check with the organizers just in case. Or see below about the

international USAC license.

Racing license – if you have an international license, it’s

worth it to have it loaded in the USAC app. If you have your

domestic license, and are racing within the USA, also worth

it to have the USAC app. The International USAC license will

relive you of the burden of a doctor’s note and also provide

you with some extra insurance. If you race in multiple countries

per year, it’s a no brainer.

Provide your itinerary to a friend or family member so someone

at home knows where you are and when.

Send an email to yourself with all of your confirmation numbers,

flights, hotels, car rentals, and anything else.

Add tickets/voucher bar codes to your phone’s wallet app

whenever available.

Car keys – put them in a safe place.

Airport parking lot ticket – put in a safe place or leave in

the car. If you are leaving from any of the three New York

City airports, prepaying the parking WILL NOT get you out of

the lot faster. In fact, if the pre-pay machine swallows your

ticket (four times – YES – FOUR TIMES), it will only slow you

down.

And there you have it. The ultimate cycling adventure checklist.

Knowing you have what you need will allow you to focus

on your enjoyment, and your race experience. You can use the

checklist for packing, and then for unpacking, so that you know

that you brought X, Y, or Z when you arrive, and so that you

know to re-pack it as you get ready to head home. Having the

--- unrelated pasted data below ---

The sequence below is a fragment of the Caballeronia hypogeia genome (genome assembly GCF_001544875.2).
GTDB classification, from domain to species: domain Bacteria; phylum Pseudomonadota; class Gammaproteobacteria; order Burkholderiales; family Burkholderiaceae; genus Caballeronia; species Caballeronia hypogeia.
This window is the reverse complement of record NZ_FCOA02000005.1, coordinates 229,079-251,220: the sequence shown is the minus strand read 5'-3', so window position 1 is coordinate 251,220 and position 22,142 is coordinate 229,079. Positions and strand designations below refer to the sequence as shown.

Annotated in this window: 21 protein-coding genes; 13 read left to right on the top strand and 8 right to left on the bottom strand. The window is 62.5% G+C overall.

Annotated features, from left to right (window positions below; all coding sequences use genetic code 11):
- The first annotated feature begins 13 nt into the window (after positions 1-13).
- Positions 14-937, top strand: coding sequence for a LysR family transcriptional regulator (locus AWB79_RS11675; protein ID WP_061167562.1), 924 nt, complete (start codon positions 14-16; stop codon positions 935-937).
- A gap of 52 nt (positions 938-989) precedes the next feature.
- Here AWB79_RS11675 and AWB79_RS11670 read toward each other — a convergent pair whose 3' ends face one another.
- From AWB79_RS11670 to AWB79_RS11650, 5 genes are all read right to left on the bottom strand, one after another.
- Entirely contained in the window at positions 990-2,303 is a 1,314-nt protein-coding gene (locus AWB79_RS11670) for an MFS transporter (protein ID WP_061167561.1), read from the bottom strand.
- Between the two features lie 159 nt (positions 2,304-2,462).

complete inventory will have you traveling like a pro in no time!

We have included a print-out version of the checklist on the next

few pages.

Consider using the checklist before you depart, when you

arrive and unpack, and when you repack. As you do this a number

of times, refine your checklist to include thing that you may

want to add, or things you might want to subtract. With each

item, noting which of your bags it is packed in, will allow you to

narrow your search if you, for some reason, can’t find something

on arrival. •

8


ITEM DEPARTURE ARRIVAL RETURN BAG

Pedal wrench

Torque set

T-Handle torque wrench

Saddle bag with tire levers

and Co2 head unit

CARRY ON

CHECKED BAG

BIKE BOX

CARRY ON

CHECKED BAG

BIKE BOX

CARRY ON

CHECKED BAG

BIKE BOX

CARRY ON

CHECKED BAG

BIKE BOX

REMOVE CO2

CARTRIDGES FROM BAG

TSA Key for bike box

CARRY ON

CHECKED BAG

BIKE BOX

BIKE ESSENTIALS

Floor pump

Spare tires

CARRY ON

CHECKED BAG

BIKE BOX

CARRY ON

CHECKED BAG

BIKE BOX

Bike bottles

CARRY ON

CHECKED BAG

BIKE BOX

Spare handlebar end caps

CARRY ON

CHECKED BAG

BIKE BOX

Spare derailleur hanger

CARRY ON

CHECKED BAG